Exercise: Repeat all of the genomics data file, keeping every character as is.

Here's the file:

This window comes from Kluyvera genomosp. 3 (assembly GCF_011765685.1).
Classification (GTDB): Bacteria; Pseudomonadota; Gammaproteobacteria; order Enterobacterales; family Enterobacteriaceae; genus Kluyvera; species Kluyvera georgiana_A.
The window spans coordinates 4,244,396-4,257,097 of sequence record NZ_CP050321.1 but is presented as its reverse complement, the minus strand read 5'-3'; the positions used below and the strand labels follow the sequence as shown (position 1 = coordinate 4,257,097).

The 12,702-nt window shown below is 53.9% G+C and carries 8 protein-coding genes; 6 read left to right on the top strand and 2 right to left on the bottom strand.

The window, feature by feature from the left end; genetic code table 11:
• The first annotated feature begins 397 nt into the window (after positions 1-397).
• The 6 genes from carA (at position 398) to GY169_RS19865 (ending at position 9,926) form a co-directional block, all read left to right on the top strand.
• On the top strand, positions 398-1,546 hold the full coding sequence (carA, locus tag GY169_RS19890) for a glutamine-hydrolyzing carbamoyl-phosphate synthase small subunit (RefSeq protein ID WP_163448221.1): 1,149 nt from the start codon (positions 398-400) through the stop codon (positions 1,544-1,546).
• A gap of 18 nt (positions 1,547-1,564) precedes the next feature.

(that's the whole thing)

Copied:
This window comes from Kluyvera genomosp. 3 (assembly GCF_011765685.1).
Classification (GTDB): Bacteria; Pseudomonadota; Gammaproteobacteria; order Enterobacterales; family Enterobacteriaceae; genus Kluyvera; species Kluyvera georgiana_A.
The window spans coordinates 4,244,396-4,257,097 of sequence record NZ_CP050321.1 but is presented as its reverse complement, the minus strand read 5'-3'; the positions used below and the strand labels follow the sequence as shown (position 1 = coordinate 4,257,097).

The 12,702-nt window shown below is 53.9% G+C and carries 8 protein-coding genes; 6 read left to right on the top strand and 2 right to left on the bottom strand.

The window, feature by feature from the left end; genetic code table 11:
• The first annotated feature begins 397 nt into the window (after positions 1-397).
• The 6 genes from carA (at position 398) to GY169_RS19865 (ending at position 9,926) form a co-directional block, all read left to right on the top strand.
• On the top strand, positions 398-1,546 hold the full coding sequence (carA, locus tag GY169_RS19890) for a glutamine-hydrolyzing carbamoyl-phosphate synthase small subunit (RefSeq protein ID WP_163448221.1): 1,149 nt from the start codon (positions 398-400) through the stop codon (positions 1,544-1,546).
• A gap of 18 nt (positions 1,547-1,564) precedes the next feature.